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THE NATIONAL GAME. THREE "OUTS" AND ONE "RUN".
   
Complete Explanation:
A pro-Lincoln satire, probably issued after his victory in the 1860 presidential election. The contest is portrayed as a baseball game in which Lincoln has defeated (left to right) John Bell, Stephen A. Douglas, and John C. Breckinridge.

Lincoln (right) stands with his foot on "Home Base," advising the others, "Gentlemen, if any of you should ever take a hand in another match at this game, remember that you must have a {grave}good bat' and strike a {grave}fair ball' to make a {grave}clean score' & a {grave}home run.'" His "good bat" is actually a wooden rail labeled "Equal Rights and Free Territory." Lincoln wears a belt inscribed "Wide Awake Club." (See no. 1860-14 on the Wide-Awakes.)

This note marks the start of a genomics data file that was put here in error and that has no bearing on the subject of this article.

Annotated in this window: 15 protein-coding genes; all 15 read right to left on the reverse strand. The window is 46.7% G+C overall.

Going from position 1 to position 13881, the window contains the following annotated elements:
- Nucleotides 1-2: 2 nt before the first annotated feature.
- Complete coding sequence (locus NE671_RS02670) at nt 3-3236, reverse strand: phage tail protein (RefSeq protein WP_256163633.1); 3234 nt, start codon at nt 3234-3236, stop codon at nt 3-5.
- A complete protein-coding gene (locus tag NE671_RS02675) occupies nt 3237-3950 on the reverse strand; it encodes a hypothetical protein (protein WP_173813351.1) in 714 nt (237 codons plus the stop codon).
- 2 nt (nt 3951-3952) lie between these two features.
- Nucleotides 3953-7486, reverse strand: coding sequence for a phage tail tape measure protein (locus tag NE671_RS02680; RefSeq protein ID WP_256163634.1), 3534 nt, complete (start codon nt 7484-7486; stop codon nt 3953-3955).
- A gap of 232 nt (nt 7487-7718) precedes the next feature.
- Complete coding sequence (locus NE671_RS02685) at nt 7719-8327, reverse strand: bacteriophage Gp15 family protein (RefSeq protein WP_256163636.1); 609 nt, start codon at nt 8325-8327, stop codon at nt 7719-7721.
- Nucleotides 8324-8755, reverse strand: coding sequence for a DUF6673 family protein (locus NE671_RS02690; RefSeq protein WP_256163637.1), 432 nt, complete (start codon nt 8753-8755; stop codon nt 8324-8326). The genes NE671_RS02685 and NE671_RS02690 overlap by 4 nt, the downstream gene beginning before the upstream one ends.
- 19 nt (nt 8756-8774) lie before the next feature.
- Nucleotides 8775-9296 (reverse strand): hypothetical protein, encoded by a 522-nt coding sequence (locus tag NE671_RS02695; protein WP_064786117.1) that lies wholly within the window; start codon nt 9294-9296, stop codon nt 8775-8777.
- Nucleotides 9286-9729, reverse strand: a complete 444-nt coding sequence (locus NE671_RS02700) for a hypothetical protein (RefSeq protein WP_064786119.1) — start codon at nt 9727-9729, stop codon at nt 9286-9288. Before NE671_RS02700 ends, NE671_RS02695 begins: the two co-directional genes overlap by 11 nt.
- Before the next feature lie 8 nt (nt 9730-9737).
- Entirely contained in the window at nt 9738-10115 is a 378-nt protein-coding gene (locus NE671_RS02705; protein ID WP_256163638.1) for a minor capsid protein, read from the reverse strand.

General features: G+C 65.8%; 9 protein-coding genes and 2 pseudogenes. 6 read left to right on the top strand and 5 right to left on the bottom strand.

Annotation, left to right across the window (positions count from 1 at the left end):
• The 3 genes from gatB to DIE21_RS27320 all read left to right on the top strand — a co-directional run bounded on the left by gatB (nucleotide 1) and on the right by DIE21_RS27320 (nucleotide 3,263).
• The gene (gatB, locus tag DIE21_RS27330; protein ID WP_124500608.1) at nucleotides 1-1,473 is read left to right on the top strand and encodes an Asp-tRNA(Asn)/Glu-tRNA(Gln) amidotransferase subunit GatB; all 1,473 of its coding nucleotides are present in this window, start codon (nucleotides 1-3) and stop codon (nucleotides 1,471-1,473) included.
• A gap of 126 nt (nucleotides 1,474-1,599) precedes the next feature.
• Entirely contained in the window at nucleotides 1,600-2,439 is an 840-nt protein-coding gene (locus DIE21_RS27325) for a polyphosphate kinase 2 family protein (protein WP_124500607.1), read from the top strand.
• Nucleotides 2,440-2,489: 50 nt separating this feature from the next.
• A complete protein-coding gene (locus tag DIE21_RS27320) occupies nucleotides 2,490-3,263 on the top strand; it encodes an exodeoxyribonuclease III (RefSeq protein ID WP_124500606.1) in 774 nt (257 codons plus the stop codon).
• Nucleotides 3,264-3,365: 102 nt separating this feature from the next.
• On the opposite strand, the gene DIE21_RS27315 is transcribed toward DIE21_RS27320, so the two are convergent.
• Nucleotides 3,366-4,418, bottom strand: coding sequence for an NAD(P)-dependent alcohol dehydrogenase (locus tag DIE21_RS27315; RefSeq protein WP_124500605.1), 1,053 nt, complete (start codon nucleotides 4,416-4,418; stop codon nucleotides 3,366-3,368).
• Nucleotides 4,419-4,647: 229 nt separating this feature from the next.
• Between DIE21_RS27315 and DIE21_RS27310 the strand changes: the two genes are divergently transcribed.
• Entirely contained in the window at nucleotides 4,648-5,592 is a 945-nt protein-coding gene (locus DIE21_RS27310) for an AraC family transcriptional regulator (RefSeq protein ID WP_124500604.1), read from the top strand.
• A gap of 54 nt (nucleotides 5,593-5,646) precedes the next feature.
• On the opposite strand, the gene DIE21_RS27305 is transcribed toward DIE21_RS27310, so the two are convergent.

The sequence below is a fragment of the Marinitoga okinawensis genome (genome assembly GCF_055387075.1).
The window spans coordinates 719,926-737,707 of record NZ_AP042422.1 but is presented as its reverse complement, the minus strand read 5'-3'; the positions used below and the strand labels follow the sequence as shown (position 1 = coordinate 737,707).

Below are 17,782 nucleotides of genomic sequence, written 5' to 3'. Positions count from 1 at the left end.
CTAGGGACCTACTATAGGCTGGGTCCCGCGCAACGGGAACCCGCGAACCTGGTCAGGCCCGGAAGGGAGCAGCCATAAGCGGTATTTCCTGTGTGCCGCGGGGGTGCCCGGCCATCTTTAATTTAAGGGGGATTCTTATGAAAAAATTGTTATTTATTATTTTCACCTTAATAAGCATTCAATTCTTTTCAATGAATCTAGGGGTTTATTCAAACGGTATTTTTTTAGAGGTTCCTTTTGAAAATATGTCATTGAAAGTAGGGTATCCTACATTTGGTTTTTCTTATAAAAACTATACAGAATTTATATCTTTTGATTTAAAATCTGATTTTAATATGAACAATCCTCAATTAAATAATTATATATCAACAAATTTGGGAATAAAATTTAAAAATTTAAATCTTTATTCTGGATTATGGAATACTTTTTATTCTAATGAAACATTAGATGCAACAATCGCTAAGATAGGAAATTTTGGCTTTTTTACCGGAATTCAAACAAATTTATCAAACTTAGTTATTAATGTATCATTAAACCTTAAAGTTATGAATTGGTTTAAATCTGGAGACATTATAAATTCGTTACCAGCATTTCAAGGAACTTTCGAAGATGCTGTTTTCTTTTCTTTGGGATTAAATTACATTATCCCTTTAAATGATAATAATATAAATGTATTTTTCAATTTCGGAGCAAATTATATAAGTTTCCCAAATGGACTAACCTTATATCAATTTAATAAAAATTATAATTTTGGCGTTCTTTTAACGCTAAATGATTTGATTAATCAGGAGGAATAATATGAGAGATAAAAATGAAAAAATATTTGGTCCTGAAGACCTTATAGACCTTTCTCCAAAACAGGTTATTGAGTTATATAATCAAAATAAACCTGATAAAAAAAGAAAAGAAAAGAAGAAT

A skunk stands near the other candidates, signifying that they have been "skunk'd." Breckinridge (center), a Southern Democrat, holds his nose, saying, "I guess I'd better leave for Kentucky, for I smell something strong around here, and begin to think, that we are completely {grave}skunk'd.'" His bat is labeled "Slavery Extension" and his belt "Disunion Club." At far left John Bell of the Constitutional Union party observes, "It appears to me very singular that we three should strike {grave}foul' and be {grave}put out' while old Abe made such a {grave}good lick.' Bell's belt says "Union Club," and his bat "Fusion." Regular Democratic nominee Douglas replies, "That's because he had that confounded rail, to strike with, I thought our fusion would be a {grave}short stop' to his career." He grasps a bat labeled "Non Intervention.".


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